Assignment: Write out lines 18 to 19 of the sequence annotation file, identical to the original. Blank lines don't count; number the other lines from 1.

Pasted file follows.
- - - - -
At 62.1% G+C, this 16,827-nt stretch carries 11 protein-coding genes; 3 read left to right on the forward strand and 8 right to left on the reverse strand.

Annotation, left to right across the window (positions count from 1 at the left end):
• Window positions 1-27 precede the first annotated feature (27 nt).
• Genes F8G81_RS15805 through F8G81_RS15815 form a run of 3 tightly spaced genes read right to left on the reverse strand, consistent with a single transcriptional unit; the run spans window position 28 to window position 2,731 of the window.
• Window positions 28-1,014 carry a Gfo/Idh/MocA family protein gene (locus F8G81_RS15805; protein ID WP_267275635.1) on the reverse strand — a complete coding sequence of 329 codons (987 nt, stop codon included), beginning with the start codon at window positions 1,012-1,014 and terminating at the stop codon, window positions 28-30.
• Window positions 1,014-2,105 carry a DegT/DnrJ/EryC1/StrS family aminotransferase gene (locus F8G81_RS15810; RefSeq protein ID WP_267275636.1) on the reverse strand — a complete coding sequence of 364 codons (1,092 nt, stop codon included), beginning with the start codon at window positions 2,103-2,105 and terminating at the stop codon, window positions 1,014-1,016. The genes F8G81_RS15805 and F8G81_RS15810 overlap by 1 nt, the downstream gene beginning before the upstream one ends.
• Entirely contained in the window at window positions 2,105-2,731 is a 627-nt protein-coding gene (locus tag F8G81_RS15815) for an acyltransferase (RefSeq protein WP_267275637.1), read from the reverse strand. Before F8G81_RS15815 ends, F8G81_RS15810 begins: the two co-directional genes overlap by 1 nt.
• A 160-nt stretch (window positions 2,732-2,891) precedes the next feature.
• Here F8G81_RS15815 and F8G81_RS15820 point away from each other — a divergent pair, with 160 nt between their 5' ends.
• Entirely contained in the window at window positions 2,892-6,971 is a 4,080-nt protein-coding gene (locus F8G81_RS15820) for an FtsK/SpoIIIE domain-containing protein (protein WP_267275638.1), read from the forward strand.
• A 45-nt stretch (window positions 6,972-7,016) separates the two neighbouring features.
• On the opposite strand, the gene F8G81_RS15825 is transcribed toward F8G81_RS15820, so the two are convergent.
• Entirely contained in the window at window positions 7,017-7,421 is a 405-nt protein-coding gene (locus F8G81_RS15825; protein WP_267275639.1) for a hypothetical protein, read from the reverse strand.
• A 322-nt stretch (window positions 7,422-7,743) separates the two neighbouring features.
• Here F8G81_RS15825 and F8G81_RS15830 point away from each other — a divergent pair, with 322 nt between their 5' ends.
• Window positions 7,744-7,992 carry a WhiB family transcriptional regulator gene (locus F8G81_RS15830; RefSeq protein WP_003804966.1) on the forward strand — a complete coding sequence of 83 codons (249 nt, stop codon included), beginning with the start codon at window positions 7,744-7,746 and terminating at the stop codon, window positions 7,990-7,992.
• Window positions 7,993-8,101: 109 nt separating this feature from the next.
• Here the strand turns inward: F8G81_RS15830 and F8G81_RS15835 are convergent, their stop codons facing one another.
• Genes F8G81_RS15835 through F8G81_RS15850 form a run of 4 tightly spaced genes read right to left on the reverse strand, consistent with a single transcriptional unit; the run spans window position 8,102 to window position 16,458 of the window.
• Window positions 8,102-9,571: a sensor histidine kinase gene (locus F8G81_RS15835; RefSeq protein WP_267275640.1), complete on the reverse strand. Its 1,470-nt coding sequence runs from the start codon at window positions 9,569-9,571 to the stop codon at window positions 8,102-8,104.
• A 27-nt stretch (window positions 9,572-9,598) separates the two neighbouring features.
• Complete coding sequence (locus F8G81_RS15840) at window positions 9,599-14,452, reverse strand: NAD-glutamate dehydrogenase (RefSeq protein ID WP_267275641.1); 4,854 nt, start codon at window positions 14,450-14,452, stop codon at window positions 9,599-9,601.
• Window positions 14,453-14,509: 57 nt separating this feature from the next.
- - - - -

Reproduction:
• Here the strand turns inward: F8G81_RS15830 and F8G81_RS15835 are convergent, their stop codons facing one another.
• Genes F8G81_RS15835 through F8G81_RS15850 form a run of 4 tightly spaced genes read right to left on the reverse strand, consistent with a single transcriptional unit; the run spans window position 8,102 to window position 16,458 of the window.